Polyelectrolyte complexes as nanoparticulate drug delivery systems
Posted: 3 July 2015 |
Polyelectrolyte complexes at the nanoscale (polyelectrolyte complex nanoparticles; PECNs) can be harnessed as drug delivery systems for a range of low molecular weight drugs as well as peptides and proteins. The mild method of manufacture of PECNs results in the protection of the loaded bioactive and the choice of polyions forming the carrier makes PECNs very flexible in the design of a range of medical and pharmaceutical applications. This paper presents the key characteristics of PECNs and developments in the area.
Nanoparticles (NPs) are currently being widely investigated for their medical applications as drug delivery systems as well as for diagnostic, medical imaging and tissue engineering purposes. Since nano technology offers a suitable means of controlled and/or site-specific delivery of low and high molecular weight drugs and macromolecules, considerable efforts have been dedicated to explore its potential use in drug delivery.1 The primary focus of pharmaceutical nanotechnology is formulation of active ingredients into biocompatible NPs. These systems offer many advantages over conventional delivery systems as they focus on efficacy of the active by improving its bioavailability and targeted delivery, improved safety, extending the molecule half-life in the target tissue and enhancing its stability against chemical and/or enzymatic degradation.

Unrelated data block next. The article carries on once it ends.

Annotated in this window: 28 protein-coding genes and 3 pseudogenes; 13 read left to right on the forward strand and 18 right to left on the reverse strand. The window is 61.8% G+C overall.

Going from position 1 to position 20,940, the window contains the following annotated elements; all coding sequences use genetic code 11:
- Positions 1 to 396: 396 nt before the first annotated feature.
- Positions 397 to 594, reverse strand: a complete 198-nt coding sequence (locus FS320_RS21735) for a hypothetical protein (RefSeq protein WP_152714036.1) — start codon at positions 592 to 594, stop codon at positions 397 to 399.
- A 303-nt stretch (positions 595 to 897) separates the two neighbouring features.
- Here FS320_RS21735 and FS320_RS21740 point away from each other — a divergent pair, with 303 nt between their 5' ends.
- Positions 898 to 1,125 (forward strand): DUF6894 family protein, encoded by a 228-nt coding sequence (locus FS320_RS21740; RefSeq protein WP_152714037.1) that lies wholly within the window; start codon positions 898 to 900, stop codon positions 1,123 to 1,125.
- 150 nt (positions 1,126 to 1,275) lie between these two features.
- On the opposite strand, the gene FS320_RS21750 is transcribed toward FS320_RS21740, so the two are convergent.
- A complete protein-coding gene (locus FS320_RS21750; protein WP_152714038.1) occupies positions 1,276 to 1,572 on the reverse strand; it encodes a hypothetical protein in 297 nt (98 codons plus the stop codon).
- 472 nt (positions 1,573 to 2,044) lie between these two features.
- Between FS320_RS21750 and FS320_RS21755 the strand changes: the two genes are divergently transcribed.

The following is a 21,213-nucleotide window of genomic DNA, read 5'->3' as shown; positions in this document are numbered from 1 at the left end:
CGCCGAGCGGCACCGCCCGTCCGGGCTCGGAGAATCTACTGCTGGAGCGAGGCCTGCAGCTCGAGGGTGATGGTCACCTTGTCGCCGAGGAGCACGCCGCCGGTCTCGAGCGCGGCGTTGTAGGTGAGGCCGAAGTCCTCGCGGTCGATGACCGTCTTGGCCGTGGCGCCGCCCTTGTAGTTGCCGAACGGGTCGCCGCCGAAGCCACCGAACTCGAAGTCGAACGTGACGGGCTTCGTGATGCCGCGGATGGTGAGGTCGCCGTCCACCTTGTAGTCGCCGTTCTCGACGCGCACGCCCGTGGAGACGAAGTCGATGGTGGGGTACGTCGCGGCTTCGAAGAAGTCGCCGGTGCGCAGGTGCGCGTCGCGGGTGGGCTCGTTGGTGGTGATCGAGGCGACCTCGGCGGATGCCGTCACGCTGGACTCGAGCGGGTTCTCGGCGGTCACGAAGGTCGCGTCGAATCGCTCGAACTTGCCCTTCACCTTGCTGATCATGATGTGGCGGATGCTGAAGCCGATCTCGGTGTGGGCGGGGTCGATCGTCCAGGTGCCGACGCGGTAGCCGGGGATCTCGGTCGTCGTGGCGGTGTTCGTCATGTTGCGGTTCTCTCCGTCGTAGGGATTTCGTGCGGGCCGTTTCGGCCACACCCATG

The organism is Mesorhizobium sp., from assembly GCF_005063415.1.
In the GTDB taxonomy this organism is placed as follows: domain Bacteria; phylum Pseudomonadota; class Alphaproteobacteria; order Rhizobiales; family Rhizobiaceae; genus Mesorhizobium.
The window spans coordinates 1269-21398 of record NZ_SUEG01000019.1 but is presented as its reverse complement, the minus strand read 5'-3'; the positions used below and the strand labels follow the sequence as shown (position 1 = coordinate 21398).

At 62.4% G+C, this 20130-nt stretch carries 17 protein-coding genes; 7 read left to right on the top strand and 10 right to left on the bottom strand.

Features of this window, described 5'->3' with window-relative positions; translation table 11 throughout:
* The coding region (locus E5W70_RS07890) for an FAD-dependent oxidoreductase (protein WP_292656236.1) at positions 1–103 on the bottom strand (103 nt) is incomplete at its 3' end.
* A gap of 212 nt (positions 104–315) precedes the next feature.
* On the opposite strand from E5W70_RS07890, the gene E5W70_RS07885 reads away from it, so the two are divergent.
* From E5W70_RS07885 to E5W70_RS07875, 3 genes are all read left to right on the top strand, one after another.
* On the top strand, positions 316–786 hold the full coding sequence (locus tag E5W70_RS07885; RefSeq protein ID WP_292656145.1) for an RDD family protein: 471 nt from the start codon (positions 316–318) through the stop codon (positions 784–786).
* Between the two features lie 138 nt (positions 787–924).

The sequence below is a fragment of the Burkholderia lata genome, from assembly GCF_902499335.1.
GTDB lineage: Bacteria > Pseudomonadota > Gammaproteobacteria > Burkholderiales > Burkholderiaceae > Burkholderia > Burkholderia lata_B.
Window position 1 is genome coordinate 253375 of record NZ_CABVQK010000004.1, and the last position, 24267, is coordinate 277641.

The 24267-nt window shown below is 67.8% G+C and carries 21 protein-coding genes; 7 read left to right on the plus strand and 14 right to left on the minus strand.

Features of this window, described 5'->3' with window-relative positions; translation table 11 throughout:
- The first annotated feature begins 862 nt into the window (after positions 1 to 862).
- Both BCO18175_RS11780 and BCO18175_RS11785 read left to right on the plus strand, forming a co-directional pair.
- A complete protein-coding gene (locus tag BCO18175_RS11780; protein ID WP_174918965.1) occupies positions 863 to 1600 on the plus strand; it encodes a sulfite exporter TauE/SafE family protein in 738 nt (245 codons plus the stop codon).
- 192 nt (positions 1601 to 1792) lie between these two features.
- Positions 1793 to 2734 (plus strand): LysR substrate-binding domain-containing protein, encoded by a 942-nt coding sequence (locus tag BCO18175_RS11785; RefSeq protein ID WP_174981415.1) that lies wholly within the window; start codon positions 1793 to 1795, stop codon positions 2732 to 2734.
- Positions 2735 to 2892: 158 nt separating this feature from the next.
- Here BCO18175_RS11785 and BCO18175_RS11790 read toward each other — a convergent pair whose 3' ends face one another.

The submicron size is the key basis for many advantages of NP-based drug delivery systems due to enormous surface area of NPs and thus better absorption properties compared to larger carriers.1,2 It is very important for medical applications that NPs are biocompatible and biodegradable. Serious issues with respect to biocompatibility and toxicity are disadvantages of some NPs such as carbon nanotubes, fullerenes, quantum dots and other metal-based nanoparticles…
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